The shotcrete spraying operation should start at the base or lower portions of the structure; spraying is continued upward so that the spraying of the structure is completed at the top. Each additional sprayed area of the layer receives support from the previously sprayed areas which have hardened, and no undue strain will be placed upon the rebar and burlap frame. For larger structures, the spraying operation may be done in successive layers, with walls of adequate thickness and strength to support itself and additional layers of shotcrete without assistance.
Using temporary bracing poles may be desirable for the shotcrete layers when spans are substantial, until the shotcrete layers have cured and become completely self-supporting, or if there is a desire to ellipse the structure, after the wearing of the rebar is completed. Have all necessary internal bracing poles in place before you start the shotcrete step.
Properly made air-entrained concrete (shotcrete) will never rot even though subjected to moisture. The thermal coefficient of shotcrete and rebar is nearly identical, making them ideally matched construction materials.
The armature system may be removed by simply reversing the armature installation steps. The exterior surface of the still-wet shotcrete may be smoothed out in a conventional manner with trowels, or with rollers, or both. After twenty-eight to thirty days, the shotcrete has hardened sufficiently to be earth bermed if desired. Fill in the armature boom hole with concrete and trowel it smooth. A layer of concrete mixture may be plastered on or sprayed against the interior surface of the wall after the shotcrete layer has been sprayed on the inside surface.
While this invention has been described in connection with preferred embodiments thereof, it is obvious that modifications and changes therein may be made by those skilled in the art to which it pertains without departing from the spirit and scope of the invention. Accordingly, the scope of this invention is to be limited only by the appended claims.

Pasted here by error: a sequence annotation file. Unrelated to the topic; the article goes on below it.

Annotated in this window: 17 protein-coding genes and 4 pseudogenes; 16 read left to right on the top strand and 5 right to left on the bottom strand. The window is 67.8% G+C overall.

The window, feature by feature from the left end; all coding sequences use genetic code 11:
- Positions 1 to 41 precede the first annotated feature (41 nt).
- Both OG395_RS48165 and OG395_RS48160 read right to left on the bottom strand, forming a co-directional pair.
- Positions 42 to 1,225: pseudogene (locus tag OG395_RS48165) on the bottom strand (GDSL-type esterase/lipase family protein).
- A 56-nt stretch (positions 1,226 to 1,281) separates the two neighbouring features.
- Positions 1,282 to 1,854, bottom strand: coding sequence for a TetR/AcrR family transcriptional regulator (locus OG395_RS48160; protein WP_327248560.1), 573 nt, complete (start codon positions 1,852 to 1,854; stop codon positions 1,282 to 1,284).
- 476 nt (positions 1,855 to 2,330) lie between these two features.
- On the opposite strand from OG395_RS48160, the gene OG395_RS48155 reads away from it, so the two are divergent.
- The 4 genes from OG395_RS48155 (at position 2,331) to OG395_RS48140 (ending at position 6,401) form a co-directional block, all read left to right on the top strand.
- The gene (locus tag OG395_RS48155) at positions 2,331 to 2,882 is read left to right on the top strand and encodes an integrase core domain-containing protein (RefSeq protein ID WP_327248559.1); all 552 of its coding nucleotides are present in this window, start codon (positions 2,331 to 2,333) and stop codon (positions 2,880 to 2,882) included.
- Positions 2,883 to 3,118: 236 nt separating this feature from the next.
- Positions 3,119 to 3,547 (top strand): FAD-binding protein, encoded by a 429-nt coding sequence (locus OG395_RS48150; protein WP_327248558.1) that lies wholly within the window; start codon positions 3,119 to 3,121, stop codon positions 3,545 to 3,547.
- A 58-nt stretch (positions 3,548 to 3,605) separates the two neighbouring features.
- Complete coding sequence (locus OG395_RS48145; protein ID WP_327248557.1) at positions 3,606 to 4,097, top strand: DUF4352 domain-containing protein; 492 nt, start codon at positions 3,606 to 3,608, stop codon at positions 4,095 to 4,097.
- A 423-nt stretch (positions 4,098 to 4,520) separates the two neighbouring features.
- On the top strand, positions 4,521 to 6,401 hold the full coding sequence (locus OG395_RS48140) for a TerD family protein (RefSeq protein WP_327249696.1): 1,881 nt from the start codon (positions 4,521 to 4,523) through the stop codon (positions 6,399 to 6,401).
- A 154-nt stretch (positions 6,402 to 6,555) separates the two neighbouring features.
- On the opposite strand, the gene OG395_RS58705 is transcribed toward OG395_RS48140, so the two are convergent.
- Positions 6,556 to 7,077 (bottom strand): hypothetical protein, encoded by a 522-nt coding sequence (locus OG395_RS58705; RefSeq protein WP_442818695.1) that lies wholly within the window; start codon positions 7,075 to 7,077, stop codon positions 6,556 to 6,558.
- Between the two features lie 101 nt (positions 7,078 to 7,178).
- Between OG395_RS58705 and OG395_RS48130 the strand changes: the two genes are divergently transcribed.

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|US6000193 *||3 Mar 1998||14 Dic 1999||Valero-Cuevas; Francisco Javier||Easily adjustable, reusable arch-forming assembly for creating a framework for constructing arches and archways|
|US8533956||25 Nov 2009||17 Sep 2013||Jack Perry||Rebar installation system and method of securing rebar|
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|WO1995028538A1 *||19 Abr 1994||26 Oct 1995||Brian C Giles||Method of constructing curvilinear structures|
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|Clasificación de EE.UU.||52/745.07, 52/741.14, 264/32, 52/749.13, 249/209, 52/116|
|Clasificación cooperativa||E04B1/3211, E04B2001/3264, E04B2001/3217|
|27 Abr 1998||SULP||Surcharge for late payment|
|27 Abr 1998||FPAY||Fee payment|
Year of fee payment: 4
|20 Nov 2001||REMI||Maintenance fee reminder mailed|
|26 Abr 2002||LAPS||Lapse for failure to pay maintenance fees|
|25 Jun 2002||FP||Expired due to failure to pay maintenance fee|
Effective date: 20020426